So-called social smokers who only light up on special occasions may have some of the same risks for heart disease as people with a daily cigarette habit, a US study suggests.
Compared with non-smokers, social smokers were more than twice as likely to have high blood pressure and 53 percent more likely to have elevated cholesterol, Reuters reports, citing the study.
Social smokers had the roughly the same odds of having these risk factors for heart disease as current smokers in the study, the news agency said.
For the study, researchers examined data on smoking habits, cholesterol levels and blood pressure for a nationally representative sample of 39,555 adults.
Most people said they didn’t smoke, while roughly 17 percent were current smokers and about 10 percent were social smokers who didn’t have a daily habit but did regularly smoke in certain situations.
“These results provide strong evidence that smoking, regardless of amount, is an even stronger indicator of cardiovascular risk than previously thought,” said lead study author Kate Gawlik, a researcher at the Ohio State University College of Nursing in Columbus.
“Social smoking is still a major cardiovascular health risk,” Gawlik said by email. “No amount of smoking is safe.”
Researchers defined cardiovascular health based on blood pressure and total cholesterol levels.
And before accounting for other heart health risk factors like weight, age, gender and race or ethnicity, social smokers were found to have lower rates of high blood pressure than current smokers.
But after adjusting for the other risk factors, rates of hypertension were similar for current and social smokers, 76 percent and 75 percent, respectively, a difference too small to rule out the possibility that it was due to chance.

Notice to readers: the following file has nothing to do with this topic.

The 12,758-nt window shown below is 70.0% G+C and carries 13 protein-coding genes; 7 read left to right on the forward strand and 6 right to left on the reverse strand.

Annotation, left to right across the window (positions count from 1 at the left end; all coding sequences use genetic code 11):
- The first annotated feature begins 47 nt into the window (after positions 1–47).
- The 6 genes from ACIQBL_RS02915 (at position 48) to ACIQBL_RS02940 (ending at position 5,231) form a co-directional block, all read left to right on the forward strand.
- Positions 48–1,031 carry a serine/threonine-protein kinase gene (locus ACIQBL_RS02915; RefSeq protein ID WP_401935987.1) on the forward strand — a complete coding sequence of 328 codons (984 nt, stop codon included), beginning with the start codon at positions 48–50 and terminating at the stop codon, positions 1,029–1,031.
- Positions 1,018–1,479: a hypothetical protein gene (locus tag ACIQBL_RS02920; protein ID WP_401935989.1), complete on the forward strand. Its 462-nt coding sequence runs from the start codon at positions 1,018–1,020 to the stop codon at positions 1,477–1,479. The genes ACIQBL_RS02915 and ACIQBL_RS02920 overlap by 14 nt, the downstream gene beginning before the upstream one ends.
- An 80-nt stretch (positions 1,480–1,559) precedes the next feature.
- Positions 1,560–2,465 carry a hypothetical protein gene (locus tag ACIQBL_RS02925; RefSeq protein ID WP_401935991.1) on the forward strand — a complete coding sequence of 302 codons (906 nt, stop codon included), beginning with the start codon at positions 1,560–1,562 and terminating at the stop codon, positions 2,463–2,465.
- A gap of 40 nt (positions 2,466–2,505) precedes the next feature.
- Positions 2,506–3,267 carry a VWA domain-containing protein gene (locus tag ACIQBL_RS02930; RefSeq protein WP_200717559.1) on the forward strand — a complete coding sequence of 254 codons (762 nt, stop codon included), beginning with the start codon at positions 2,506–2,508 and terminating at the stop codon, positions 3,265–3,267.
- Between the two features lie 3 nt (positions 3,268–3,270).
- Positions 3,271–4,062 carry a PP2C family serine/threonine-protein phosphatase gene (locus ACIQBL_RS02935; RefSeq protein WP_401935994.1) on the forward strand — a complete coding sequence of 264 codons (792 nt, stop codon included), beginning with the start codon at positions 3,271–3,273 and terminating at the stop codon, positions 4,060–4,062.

High cholesterol rates were also similar after adjusting for other risk factors: 53 percent for social smokers and 55 percent for current smokers.
Social smoking was most common among adults 40 and under, researchers report in the American Journal of Health Promotion.
Social smokers were also more likely to be male and Hispanic.
Study participants were screened from 2012 to 2016 as part of a cardiovascular health education program.
Participants reported their own smoking habits and had clinicians check their blood pressure and total cholesterol.
The study isn’t a controlled experiment designed to prove whether or how much social smoking impacts heart health compared to other patterns of tobacco use.
It also didn’t assess the long-term health effects of smoking, only the presence of certain risk factors for heart disease.
Another limitation of the study is that researchers lacked data on prior smoking behavior, the authors note.
Participants also volunteered to join the study instead of being randomly selected, which might make the results less reliable.
It’s also possible that not all of the participants had chronic high blood pressure, said Michael Cummings, co-leader of the tobacco research program at the Medical University of South Carolina in Charleston.
That’s because blood pressure readings may spike after someone smokes without being regularly elevated when they aren’t using nicotine, Cummings, who wasn’t involved in the study, said by email.
But that doesn’t make any amount of smoking safe, Cummings said.
“Every cigarette you smoke does your body damage,” he said. “For someone predisposed to cardiac disease for whatever reason, exposure to cigarette smoke stresses the heart and increases the risk of serious cardiac problems.”
Heart problems associated with smoking don’t need to be permanent, however, said Dr. Stanton Glantz, director of the Center for Tobacco Control Research and Education at the University of California, San Francisco.
“Any smoking is bad,” Glantz, who wasn’t involved in the study, said by email. “The good news is that, unless the smoking has caused a heart attack, the effects go away when you stop.”
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